With the prizes available across the pond set to get even more astronomical this year, the European Tour is struggling to compete. However, I might just have the answer...
Reveals his idea to boost the Rolex Series
Well, the first thing to say is a very warm happy new year to all you folks! I hope you enjoyed your festive period as much as I enjoyed mine and you feel relaxed and refreshed. It promises to be a great year on the golf course and I’m really looking forward to seeing how things play out. There are more world-class players than ever before and the year’s Major venues are as good as it gets.
One thing that left me slightly disappointed about the end of last year, though, was the limited number of world-class players competing in the final events of the European Tour season. I don’t want to suggest that the fields were poor, as they absolutely weren’t, but I couldn’t help look at the entry lists in Turkey, South Africa and Dubai and wonder where some of the big names were.
Now, I know last year was a Ryder Cup year, and, as such, players would have been exhausted by October. But the reality of the situation is that even Rolex Series prize pools don’t get the big players overly excited because the best play for such vast sums every week in America.
Let’s take the DP World Tour Championship – the event with the biggest purse outside the WGCS and Majors – as an example. Danny Willett won just over $1.3m for his victory – a mindblowing amount of money. Just a week before, Matt Kuchar earned almost as much for winning the Mayakoba Classic – an event at the start of the PGA Tour season that used to form part of the Fall Series.
The winners of the three Fedexcup play-off events get over $1.6m, as do those who triumph at some regular-season tournaments like the Arnold Palmer Invitational and the Memorial. The majority of regular-season PGA Tour events have purses over the $7m mark and a decent number are over the $7,500,000 mark, some significantly. On the European Tour, only the DP World Tour Championship has a purse over $7,500,000.
As you can see, the European Tour can’t compete with the PGA Tour in terms of financial clout. And financial clout is what attracts the best players, which in turn brings more world ranking points. I know it’s not ideal that so much revolves around money, but that’s the reality of the situation in top-tier professional sport.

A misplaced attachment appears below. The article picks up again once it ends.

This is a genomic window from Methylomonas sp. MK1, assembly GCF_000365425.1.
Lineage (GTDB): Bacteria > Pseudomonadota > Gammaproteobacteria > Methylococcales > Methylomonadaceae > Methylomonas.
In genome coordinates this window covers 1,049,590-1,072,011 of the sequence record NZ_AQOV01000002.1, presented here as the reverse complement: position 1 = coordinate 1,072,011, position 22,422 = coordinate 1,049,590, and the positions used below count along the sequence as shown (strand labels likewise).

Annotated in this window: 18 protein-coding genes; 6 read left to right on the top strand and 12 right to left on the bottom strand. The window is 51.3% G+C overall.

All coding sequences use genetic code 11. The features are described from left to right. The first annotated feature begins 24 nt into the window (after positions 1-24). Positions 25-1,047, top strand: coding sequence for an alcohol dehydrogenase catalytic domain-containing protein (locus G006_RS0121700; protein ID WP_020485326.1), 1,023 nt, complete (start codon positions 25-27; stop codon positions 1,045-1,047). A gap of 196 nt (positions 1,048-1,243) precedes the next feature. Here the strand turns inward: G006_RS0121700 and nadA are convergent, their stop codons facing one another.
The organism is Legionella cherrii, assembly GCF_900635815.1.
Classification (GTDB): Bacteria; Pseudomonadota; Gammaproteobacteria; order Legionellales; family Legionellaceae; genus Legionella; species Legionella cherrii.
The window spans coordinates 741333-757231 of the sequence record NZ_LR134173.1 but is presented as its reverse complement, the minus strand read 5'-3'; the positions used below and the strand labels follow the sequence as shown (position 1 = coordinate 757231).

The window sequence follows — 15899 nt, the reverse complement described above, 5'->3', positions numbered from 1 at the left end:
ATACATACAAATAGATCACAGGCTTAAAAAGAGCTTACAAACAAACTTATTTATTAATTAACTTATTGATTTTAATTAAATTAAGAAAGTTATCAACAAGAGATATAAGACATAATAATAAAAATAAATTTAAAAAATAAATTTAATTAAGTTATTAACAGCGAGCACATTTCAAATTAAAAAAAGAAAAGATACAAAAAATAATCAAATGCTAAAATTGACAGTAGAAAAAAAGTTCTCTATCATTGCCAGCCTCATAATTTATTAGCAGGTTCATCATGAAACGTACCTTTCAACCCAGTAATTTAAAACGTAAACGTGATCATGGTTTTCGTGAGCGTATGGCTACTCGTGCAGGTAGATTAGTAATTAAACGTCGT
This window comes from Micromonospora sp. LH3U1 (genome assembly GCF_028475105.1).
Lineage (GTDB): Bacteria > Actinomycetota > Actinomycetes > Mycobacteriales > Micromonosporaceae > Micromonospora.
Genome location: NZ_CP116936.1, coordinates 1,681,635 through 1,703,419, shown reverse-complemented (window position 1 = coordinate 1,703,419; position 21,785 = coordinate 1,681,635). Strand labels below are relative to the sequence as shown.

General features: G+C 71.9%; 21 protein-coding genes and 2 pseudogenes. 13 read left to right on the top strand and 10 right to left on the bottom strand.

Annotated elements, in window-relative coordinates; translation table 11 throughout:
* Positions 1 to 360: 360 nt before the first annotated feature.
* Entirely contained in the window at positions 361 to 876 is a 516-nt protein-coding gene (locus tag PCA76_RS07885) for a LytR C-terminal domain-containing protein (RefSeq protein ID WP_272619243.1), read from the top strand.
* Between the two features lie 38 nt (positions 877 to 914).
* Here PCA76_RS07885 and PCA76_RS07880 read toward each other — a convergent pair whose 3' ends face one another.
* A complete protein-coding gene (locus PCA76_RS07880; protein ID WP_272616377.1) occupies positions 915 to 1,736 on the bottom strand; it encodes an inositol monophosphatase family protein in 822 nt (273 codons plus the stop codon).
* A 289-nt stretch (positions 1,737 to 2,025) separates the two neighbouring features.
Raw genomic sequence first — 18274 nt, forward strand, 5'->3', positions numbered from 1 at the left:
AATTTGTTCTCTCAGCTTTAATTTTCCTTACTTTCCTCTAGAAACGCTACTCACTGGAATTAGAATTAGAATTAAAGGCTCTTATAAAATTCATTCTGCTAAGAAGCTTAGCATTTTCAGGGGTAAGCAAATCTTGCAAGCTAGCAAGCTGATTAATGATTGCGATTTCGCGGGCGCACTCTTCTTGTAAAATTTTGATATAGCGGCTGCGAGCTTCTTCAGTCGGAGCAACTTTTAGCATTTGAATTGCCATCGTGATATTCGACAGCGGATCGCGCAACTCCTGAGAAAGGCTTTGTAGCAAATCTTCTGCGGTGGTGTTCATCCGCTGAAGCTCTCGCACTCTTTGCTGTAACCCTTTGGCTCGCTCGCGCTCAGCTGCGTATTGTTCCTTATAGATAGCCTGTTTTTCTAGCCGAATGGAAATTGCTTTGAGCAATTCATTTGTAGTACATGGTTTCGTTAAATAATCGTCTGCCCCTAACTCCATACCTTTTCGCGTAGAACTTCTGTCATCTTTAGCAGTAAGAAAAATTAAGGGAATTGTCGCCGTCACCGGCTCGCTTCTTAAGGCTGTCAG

I have some ideas to try and ensure the best in the world come and play on the European Tour and in the Rolex Series events. First off, I think all the top Europeans should play and retain membership of the European Tour. Most of these guys owe so much to their home circuit – they probably received a number of exemptions when they were starting out and the tour has helped make them what they are today: very successful and well off.
Do I understand why many don’t play in the big European Tour events, though? Yes, I do. There are so many places to ply your trade these days and you simply can’t compete in every event. Would you play in an event with a $1m first prize when someone in the back of beyond is giving you that just to show up?
So how do we get the best players to appear in European Tour and Rolex Series events? In my mind, there are a lot of ordinary players getting rich off the back of the world’s best these days. I know we need golfing journeymen to make the gladiators of our game look good, but big prize pools and sponsorship only exist because of the box office players. I think the European Tour should pioneer a new top-heavy prize-fund system in the Rolex Series events. Instead of $1.2m for the winner, make it $2.2m and so on down the leaderboard, so the player in last place gets, for example, $5,000 instead of $15,000. You’ve played badly and you should be paid as such. I know, badly is a relative term! If you give the top five really big bucks, that will get the attention of the very best players – they go into every event aiming to win.
Some journeymen reading this will say it’s not fair. Well, they only play for the big coin because of their more talented contemporaries attracting sponsors and putting bums on seats. In my day I drove around in a Lada, but now even those who don’t crack the top 80 on the Race to Dubai cruise around in Porsches.
I know some will disagree with what I’m saying, as they are perfectly entitled to, and I do understand the rich-gettingricher argument. But I think top-stacking prize pools would have an impact, grab the attention of the world’s best players and ultimately boost excitement on the European Tour.
■ Wayne Riley is a former member of the European Tour and two-time winner who is part of the Sky Sports Golf Team. He writes exclusively for Golf Monthly
“In my day I drove around in a Lada, but now even those who don’t crack the top 80 on the Race to Dubai cruise around in Porsches”